SIAM former PD Martyna Glodowska now appointed Assistant Professor at Radboud University

It is always rewarding both for the researcher and his/her supervisor when the efforts are paid back with career steps. This happened recently to SIAM former PD Martyna Glodowska, now appointed Assistant Professor in the Ecological Microbiology Department of Radboud University.

We interviewed her in order to know more about her past, present and future goals:

1. How your PD within SIAM contributed to succeed in this career step?

Doing a postdoc within the SIAM was a great opportunity and the Department of Microbiology at Radboud University is an excellent place for that! Not only I had a lot of scientific freedom to develop my own research ideas and gain independence but also, I obtained a great mentorship and many opportunities for personal development. This postdoc allowed me to develop many crucial collaborations and gain all the necessary skills and experience to move forward in my academic career. I am very grateful for the possibility of doing a postdoc within the SIAM as it also allowed me to attend many conferences and workshops, connect with world-class scientists and extend my scientific network. All of that gave me a lot of confidence and scientific independence that will be certainly necessary in the next step of my career as the Assistant Professor. 

2. How important were mentors along your career path?

Extremely important! During my academic path, I experienced both very bad supervision and lack of mentorship but also, I was lucky to have great supervisors and dedicated mentors! It makes all the difference! During my postdoctoral phase at Radboud University, I was very fortunate to have Dr. Welte and Prof. Jetten as supervisors and mentors. I felt supported, valued, and highly motivated. I particularly appreciated all the guidance during the application process for the Assistant Professor position as it was a completely new experience for me. Without their help, it would be so much harder. Talking to my colleagues from different institutions made me realize that having such committed mentors is quite unusual as most postdocs are left on their own to navigate through the academic journey. I feel very lucky and privileged to work in such a supportive and stimulating environment!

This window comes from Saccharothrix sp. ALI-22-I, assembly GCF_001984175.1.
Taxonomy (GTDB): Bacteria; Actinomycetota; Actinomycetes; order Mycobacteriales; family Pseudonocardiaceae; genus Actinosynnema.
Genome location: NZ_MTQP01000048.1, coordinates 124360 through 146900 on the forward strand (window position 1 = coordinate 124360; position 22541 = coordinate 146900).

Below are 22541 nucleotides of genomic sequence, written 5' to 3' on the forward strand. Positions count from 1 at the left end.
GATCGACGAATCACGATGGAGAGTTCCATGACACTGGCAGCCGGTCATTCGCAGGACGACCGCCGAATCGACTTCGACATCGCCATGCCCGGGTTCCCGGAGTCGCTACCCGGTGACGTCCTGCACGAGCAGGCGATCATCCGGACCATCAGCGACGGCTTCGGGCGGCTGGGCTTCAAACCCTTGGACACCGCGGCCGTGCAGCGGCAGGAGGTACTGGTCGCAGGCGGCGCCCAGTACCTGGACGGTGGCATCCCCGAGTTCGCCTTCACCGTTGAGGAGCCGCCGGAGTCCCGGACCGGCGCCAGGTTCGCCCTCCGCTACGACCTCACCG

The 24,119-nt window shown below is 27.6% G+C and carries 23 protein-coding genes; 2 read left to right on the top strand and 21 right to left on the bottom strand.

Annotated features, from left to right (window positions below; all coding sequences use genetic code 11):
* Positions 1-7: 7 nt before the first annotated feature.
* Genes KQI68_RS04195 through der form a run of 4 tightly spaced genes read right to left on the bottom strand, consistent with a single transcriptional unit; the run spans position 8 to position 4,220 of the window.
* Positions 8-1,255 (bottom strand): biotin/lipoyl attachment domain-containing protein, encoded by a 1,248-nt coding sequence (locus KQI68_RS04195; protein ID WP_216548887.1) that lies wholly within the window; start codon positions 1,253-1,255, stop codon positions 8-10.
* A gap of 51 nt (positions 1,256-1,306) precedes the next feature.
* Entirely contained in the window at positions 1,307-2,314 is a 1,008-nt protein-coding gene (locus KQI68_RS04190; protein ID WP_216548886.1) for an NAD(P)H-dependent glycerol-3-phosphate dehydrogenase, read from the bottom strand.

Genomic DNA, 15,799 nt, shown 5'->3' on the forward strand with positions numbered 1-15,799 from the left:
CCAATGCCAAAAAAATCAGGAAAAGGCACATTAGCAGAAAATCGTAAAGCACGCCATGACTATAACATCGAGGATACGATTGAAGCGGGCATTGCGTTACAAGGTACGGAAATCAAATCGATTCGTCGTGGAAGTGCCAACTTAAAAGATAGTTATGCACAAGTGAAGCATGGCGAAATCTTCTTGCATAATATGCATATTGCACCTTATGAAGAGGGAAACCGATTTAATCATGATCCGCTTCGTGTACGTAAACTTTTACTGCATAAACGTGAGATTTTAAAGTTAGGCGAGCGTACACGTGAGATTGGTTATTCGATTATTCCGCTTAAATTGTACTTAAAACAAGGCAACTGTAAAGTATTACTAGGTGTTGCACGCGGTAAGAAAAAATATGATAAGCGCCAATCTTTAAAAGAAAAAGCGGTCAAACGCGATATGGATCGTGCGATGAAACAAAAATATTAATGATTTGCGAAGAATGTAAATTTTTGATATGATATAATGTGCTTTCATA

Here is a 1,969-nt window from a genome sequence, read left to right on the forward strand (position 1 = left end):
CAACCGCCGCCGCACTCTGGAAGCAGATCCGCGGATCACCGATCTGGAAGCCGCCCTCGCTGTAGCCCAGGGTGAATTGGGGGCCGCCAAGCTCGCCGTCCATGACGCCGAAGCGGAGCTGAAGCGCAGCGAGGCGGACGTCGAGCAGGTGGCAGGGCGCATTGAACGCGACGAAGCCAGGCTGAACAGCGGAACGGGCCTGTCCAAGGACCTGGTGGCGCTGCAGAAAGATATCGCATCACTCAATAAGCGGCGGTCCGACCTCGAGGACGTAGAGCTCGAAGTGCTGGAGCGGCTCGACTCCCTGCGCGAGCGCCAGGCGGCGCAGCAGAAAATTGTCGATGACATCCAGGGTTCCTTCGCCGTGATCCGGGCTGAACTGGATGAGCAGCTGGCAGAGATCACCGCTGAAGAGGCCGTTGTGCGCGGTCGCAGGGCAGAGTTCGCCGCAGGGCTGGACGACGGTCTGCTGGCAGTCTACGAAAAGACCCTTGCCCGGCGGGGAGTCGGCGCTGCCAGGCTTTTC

3. What will be exactly your new role? (precise appointment, expected duties)

I was appointed for the Assistant Professor position and this will allow me to build my own research group. Therefore, in this new role, I will continue to do research but also, I’ll be doing more teaching and I will be involved in administrative tasks within the Department, Institute, and Faculty. I am very excited to take up this new role that will allow me to gain a new set of skills. Being Assistant Professor means starting my own research team, developing new research lines, supervising Ph.D. students, teaching and coordinating courses, writing grant proposals and acquiring funding, and many more tasks that I will have to take up. This is what makes academia so exciting to me – with such diverse tasks, it is never boring! And it makes me constantly gain new knowledge and learn new skills!